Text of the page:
Alpine Fault earthquakes

What is the pattern of Alpine Fault earthquakes over time?

Alpine fault earthquake layers at Hokuri Creek

Alpine fault earthquake layers at Hokuri Creek

Research published by scientists from GNS Science in 2012 documented an 8000 year-long record of 24 Alpine Fault earthquakes based on data collected near Lake McKerrow, northeast of Milford Sound. Based on the dates of each earthquake measured using radiocarbon analysis, the researchers calculated an average time between successive large earthquakes of 330 years. This sequence of earthquakes is remarkably regular by the standards of other large faults that have been studied in this way, but does not mean that the Alpine Fault ruptures like clockwork every 330 years. In fact, the intervals between the 24 successive earthquakes measured at Lake McKerrow varied between 140 years and 510 years.

Can we predict the next big Alpine Fault earthquake?

It is not possible to reliably predict the time, location, or size of individual earthquakes. However, using measurements of past earthquakes and knowledge of the frequencies of earthquakes of different sizes, it is possible to calculate the likelihood of an earthquake of a particular size occurring in a specific interval of time.

Using the record of pre-historic Alpine Fault earthquakes from Lake McKerrow, scientists have calculated the probability of a large (M8) earthquake in the next 50 years at 30%.

How will the next Alpine Fault earthquake compare to the M7.1 Darfield earthquake of 4 September 2010?

For every one unit increase in magnitude (e.g. from M4 to M5) there is about a 30-fold increase in energy release. This means, for instance, that an Alpine Fault earthquake of M8.1 would release about 30 times more energy that the Darfield earthquake of M7.1. An Alpine Fault earthquake will likely rupture a larger fault length (several hundreds of kilometres rather than several tens of kilometres) over a longer period of time (100s of seconds rather than tens of seconds) and affect a much larger area than the Darfield earthquake. Moreover, it is likely that the aftershock sequence following an Alpine Fault earthquake will involve earthquakes of as much as M7.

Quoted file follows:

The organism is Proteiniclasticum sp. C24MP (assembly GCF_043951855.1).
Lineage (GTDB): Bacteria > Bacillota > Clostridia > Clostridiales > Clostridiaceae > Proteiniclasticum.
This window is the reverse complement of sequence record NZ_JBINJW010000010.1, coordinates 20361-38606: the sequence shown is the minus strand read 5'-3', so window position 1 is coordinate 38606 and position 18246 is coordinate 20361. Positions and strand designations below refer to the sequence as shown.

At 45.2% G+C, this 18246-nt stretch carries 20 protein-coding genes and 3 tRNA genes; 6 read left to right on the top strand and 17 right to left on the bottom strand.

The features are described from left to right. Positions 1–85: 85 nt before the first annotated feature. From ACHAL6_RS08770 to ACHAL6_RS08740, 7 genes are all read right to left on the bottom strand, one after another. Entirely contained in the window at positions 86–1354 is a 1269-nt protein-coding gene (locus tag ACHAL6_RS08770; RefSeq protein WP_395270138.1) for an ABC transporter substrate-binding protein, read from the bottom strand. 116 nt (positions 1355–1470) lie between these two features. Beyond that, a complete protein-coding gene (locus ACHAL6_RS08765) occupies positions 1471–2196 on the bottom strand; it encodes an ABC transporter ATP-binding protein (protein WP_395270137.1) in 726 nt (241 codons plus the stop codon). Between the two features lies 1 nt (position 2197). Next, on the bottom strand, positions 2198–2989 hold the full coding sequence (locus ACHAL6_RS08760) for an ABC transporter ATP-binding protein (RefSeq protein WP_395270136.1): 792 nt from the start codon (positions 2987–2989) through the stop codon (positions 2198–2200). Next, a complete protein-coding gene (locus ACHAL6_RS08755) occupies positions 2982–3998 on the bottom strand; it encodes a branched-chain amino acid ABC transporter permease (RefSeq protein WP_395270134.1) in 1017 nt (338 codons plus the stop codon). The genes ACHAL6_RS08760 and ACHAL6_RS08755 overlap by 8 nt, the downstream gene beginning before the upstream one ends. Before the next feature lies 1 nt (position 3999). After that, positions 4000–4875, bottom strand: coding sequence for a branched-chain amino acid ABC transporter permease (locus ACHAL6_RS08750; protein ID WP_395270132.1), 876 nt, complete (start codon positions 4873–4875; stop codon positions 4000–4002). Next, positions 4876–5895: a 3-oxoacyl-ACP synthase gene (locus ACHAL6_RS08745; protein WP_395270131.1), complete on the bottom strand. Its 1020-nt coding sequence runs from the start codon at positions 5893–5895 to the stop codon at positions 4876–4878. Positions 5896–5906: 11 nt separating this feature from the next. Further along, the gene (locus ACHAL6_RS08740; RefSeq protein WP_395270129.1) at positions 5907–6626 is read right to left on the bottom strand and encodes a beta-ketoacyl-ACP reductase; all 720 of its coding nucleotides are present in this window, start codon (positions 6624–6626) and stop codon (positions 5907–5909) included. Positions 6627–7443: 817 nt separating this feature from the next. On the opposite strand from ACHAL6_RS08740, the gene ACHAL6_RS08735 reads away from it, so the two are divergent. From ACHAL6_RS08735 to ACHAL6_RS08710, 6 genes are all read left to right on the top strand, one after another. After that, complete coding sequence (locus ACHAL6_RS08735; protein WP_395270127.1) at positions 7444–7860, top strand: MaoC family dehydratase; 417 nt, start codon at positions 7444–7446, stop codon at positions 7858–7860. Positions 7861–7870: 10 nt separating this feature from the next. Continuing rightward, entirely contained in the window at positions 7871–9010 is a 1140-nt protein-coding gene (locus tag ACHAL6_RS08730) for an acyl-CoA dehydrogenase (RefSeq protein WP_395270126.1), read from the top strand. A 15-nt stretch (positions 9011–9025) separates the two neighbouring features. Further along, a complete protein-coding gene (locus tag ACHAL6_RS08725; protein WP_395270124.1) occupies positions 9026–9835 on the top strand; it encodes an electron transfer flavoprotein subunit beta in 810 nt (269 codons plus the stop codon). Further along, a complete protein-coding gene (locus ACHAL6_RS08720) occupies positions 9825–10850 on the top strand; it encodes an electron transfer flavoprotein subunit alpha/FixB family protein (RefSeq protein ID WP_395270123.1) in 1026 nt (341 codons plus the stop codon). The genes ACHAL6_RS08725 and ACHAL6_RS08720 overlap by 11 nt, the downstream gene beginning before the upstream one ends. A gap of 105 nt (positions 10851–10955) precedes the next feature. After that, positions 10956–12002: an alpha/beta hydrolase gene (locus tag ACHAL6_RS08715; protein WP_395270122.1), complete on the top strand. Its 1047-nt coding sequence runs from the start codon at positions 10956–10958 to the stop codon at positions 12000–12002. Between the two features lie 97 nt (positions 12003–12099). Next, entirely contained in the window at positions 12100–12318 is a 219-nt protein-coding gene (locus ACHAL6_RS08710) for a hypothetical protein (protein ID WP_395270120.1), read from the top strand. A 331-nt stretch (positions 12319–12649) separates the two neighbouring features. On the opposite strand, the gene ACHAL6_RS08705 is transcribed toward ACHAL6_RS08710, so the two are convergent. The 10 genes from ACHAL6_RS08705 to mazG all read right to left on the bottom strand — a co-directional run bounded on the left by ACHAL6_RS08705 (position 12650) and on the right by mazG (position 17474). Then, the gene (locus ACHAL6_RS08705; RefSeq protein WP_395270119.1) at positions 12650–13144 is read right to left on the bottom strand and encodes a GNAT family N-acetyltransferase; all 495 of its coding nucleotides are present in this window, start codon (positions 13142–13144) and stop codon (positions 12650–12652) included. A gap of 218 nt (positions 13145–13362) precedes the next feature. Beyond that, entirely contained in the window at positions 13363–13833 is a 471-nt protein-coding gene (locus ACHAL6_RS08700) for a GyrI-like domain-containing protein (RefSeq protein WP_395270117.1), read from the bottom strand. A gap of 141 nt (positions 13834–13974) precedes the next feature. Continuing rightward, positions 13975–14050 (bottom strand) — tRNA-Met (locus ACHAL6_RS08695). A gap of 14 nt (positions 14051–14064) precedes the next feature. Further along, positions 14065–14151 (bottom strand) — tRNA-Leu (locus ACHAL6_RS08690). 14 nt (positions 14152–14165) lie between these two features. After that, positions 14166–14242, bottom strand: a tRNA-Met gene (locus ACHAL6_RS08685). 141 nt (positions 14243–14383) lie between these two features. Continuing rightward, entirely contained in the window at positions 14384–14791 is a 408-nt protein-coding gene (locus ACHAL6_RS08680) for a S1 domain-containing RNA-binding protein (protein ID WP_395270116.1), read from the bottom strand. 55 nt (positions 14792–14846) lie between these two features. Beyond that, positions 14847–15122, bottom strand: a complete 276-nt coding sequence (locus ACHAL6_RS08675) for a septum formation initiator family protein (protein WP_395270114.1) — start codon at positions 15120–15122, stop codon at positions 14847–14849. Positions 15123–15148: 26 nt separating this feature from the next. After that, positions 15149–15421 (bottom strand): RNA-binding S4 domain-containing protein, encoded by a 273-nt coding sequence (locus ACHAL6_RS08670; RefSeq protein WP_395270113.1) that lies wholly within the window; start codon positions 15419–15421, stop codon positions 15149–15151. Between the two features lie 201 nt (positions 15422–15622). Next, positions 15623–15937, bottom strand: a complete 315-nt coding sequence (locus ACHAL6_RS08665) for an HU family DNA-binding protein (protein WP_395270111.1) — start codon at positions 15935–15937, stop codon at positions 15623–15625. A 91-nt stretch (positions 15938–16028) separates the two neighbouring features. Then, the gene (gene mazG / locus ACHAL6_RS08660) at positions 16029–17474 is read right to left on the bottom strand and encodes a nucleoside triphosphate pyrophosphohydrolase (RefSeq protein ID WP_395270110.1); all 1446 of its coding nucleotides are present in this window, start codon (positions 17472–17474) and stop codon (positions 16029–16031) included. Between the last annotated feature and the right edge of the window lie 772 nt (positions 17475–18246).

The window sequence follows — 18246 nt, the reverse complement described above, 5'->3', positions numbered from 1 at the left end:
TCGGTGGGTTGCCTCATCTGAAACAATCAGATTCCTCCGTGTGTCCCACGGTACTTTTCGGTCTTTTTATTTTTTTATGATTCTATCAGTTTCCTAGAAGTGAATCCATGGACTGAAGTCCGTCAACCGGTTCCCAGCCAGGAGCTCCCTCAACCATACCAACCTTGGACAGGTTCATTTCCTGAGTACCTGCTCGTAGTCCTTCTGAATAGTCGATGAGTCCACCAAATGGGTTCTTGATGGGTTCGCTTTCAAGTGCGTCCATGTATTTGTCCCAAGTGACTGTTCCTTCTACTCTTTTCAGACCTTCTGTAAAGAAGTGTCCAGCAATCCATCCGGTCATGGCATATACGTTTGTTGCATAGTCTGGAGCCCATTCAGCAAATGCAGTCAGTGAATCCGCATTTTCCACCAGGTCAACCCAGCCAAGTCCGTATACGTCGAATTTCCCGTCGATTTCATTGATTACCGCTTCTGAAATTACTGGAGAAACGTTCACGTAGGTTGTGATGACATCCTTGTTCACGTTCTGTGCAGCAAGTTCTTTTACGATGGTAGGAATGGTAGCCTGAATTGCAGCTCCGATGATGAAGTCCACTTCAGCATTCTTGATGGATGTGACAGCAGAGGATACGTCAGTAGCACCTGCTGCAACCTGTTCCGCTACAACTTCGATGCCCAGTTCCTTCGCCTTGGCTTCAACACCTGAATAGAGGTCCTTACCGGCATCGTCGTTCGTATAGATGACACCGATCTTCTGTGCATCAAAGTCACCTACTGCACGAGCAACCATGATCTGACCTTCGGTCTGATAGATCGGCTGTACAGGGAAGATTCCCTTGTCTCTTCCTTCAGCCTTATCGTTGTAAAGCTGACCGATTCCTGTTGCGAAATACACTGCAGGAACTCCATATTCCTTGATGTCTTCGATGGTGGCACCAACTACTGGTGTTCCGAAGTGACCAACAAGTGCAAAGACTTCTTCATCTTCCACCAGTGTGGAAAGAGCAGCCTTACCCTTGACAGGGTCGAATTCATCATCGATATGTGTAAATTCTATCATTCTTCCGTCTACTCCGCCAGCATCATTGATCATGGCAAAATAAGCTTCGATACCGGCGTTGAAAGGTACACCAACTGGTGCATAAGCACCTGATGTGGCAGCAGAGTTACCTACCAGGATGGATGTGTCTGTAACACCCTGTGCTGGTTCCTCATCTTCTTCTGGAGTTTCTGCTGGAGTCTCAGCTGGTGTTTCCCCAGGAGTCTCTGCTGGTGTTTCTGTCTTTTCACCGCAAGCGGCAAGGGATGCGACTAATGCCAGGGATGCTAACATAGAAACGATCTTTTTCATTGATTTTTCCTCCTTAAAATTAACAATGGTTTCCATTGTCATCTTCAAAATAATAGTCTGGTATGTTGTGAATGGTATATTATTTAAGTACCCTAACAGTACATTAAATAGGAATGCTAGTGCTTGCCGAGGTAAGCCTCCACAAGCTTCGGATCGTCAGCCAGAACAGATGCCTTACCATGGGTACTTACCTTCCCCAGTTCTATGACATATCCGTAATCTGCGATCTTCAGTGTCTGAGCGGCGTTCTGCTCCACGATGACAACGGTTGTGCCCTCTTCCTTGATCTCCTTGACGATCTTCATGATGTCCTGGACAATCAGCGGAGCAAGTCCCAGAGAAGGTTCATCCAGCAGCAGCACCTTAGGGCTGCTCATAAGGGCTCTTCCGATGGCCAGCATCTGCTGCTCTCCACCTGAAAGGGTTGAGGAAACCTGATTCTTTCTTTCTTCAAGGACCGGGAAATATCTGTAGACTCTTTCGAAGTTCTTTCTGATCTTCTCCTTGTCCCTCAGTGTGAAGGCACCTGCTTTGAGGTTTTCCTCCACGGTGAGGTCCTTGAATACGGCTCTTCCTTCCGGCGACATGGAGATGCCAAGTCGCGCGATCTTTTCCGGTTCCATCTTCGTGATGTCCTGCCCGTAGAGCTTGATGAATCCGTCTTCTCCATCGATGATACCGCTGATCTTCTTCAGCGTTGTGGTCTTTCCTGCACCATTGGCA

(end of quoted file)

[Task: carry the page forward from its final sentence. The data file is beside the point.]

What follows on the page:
It is important to remember that the size of an earthquake is not the only factor determining its severity, as has been starkly illustrated by the 2010–2012 Canterbury earthquake sequence and the much greater effect of the M6.3 Christchurch earthquake than the M7.1 Darfield earthquake five months earlier.

How long would the impacts of a big Alpine Fault earthquake last?

Alpine Fault Rupture cartoon

Research conducted at the University of Otago and GNS Science in the last few years has revealed that a large Alpine Fault earthquake will trigger a cascade of environmental effects that could persist for up to 50 years after the next earthquake. Violent shaking along the entire length of the earthquake rupture will trigger large landslides in steep topography and weaken hillslopes making them more susceptible to landsliding in subsequent storms. As West Coast rivers and streams transport material produced by this landsliding down stream, alluvial fans and floodplains will aggrade rapidly causing rivers to change their course abruptly and more frequently. The cascade of impacts has the potential to chronically affect towns, road, communications and power infrastructure for decades after the earthquake. Additionally, aftershocks triggered by the main earthquake could be expected to be as large as M7 and to continue for many years. Thus, the effects of the next big Alpine Fault earthquake will extend well beyond the immediate period of damage and disruption.